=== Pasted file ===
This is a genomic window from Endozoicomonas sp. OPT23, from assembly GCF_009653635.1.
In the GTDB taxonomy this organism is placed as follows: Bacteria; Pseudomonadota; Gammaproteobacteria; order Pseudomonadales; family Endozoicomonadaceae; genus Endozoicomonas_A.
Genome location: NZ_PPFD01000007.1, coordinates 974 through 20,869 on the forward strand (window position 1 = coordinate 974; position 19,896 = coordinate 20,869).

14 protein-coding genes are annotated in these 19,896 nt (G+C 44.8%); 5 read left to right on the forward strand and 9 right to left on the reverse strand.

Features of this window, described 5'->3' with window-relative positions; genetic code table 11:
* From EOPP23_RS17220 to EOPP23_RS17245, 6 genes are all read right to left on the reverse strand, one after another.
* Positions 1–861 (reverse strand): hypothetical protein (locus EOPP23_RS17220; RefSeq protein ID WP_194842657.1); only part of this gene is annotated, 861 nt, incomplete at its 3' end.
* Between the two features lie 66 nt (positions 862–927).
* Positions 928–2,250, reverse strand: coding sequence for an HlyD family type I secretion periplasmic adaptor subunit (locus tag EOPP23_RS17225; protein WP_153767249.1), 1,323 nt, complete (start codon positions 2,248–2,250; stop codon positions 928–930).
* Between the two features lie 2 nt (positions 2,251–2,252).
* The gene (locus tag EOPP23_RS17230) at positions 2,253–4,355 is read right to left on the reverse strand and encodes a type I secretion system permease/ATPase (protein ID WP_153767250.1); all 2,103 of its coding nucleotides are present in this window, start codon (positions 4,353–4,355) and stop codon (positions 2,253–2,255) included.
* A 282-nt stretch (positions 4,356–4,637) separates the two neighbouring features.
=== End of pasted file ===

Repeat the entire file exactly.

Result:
This is a genomic window from Endozoicomonas sp. OPT23, from assembly GCF_009653635.1.
In the GTDB taxonomy this organism is placed as follows: Bacteria; Pseudomonadota; Gammaproteobacteria; order Pseudomonadales; family Endozoicomonadaceae; genus Endozoicomonas_A.
Genome location: NZ_PPFD01000007.1, coordinates 974 through 20,869 on the forward strand (window position 1 = coordinate 974; position 19,896 = coordinate 20,869).

14 protein-coding genes are annotated in these 19,896 nt (G+C 44.8%); 5 read left to right on the forward strand and 9 right to left on the reverse strand.

Features of this window, described 5'->3' with window-relative positions; genetic code table 11:
* From EOPP23_RS17220 to EOPP23_RS17245, 6 genes are all read right to left on the reverse strand, one after another.
* Positions 1–861 (reverse strand): hypothetical protein (locus EOPP23_RS17220; RefSeq protein ID WP_194842657.1); only part of this gene is annotated, 861 nt, incomplete at its 3' end.
* Between the two features lie 66 nt (positions 862–927).
* Positions 928–2,250, reverse strand: coding sequence for an HlyD family type I secretion periplasmic adaptor subunit (locus tag EOPP23_RS17225; protein WP_153767249.1), 1,323 nt, complete (start codon positions 2,248–2,250; stop codon positions 928–930).
* Between the two features lie 2 nt (positions 2,251–2,252).
* The gene (locus tag EOPP23_RS17230) at positions 2,253–4,355 is read right to left on the reverse strand and encodes a type I secretion system permease/ATPase (protein ID WP_153767250.1); all 2,103 of its coding nucleotides are present in this window, start codon (positions 4,353–4,355) and stop codon (positions 2,253–2,255) included.
* A 282-nt stretch (positions 4,356–4,637) separates the two neighbouring features.